Research Topics

Publications on Short-term interest rates

There are 6 publications for Short-term interest rates.
  • An Empirical Analysis of Long-Term Brazilian Interest Rates


    Working Paper No. 956 | May 2020
    This paper empirically models the dynamics of Brazilian government bond (BGB) yields based on monthly macroeconomic data in the context of the evolution of Brazil’s key macroeconomic variables. The results show that the current short-term interest rate has a decisive influence on BGBs’ long-term interest rates after controlling for various key macroeconomic variables, such as inflation and industrial production or economic activity. These findings support John Maynard Keynes’s claim that the central bank’s actions influence the long-term interest rate on government bonds mainly through the short-term interest rate. These findings have important policy implications for Brazil. This paper relates the findings of the estimated models to ongoing debates in fiscal and monetary policies.
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    Author(s):
    Tanweer Akram Syed Al-Helal Uddin

  • A Simple Model of the Long-Term Interest Rate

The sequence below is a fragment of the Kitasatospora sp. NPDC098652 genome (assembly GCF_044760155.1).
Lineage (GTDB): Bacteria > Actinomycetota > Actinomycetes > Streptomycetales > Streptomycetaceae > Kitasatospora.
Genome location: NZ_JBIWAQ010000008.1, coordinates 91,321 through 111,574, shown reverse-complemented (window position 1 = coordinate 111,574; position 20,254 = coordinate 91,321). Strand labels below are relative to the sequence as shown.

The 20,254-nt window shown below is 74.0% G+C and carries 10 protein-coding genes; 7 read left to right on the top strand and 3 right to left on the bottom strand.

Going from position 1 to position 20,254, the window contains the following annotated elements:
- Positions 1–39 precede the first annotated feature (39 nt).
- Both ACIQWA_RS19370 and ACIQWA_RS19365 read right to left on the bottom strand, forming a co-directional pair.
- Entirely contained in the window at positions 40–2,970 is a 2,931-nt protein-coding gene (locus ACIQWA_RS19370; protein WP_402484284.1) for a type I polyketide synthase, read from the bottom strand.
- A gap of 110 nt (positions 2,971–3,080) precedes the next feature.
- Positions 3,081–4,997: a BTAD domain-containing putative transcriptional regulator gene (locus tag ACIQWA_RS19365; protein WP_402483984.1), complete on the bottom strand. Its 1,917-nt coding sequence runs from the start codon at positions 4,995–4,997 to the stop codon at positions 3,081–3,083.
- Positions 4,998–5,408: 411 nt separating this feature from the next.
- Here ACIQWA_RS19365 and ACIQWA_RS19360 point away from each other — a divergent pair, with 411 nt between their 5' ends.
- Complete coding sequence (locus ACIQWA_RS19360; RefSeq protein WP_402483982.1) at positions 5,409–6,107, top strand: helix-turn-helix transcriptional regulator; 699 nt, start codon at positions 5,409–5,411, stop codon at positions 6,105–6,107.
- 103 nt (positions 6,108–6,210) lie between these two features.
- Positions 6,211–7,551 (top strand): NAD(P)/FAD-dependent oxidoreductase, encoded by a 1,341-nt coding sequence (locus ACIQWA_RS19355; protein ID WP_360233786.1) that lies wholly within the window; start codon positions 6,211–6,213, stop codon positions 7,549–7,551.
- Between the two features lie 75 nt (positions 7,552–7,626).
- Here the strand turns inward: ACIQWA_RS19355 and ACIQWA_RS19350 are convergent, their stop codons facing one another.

Working Paper No. 951 | April 2020
    This paper presents a simple model of the long-term interest rate. The model represents John Maynard Keynes’s conjecture that the central bank’s actions influence the long-term interest rate primarily through the short-term interest rate, while allowing for other important factors. It relies on the geometric Brownian motion to formally model Keynes’s conjecture. Geometric Brownian motion has been widely used in modeling interest rate dynamics in quantitative finance. However, it has not been used to represent Keynes’s conjecture. Empirical studies in support of the Keynesian perspective and the stylized facts on the dynamics of the long-term interest rate on government bonds suggest that interest rate models based on Keynes’s conjecture can be advantageous.
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    Author(s):
    Tanweer Akram

  • The Empirics of Canadian Government Securities Yields


    Working Paper No. 944 | January 2020
    Keynes argued that the short-term interest rate is the main driver of the long-term interest rate. This paper empirically models the relationship between short-term interest rates and long-term government securities yields in Canada, after controlling for other important financial variables. The statistical analysis uses high-frequency daily data from 1990 to 2018. It applies both the cointegration technique and Granger causality within the vector error correction (VEC) framework. The empirical results suggest that the action of the monetary authority is an important determinant of Canadian government securities yields, which supports the Keynesian perspective. These findings have important implications for investors, financial analysts, and policymakers.
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    Author(s):
    Tanweer Akram Anupam Das

  • An Analysis of the Daily Changes in US Treasury Security Yields


    Working Paper No. 934 | August 2019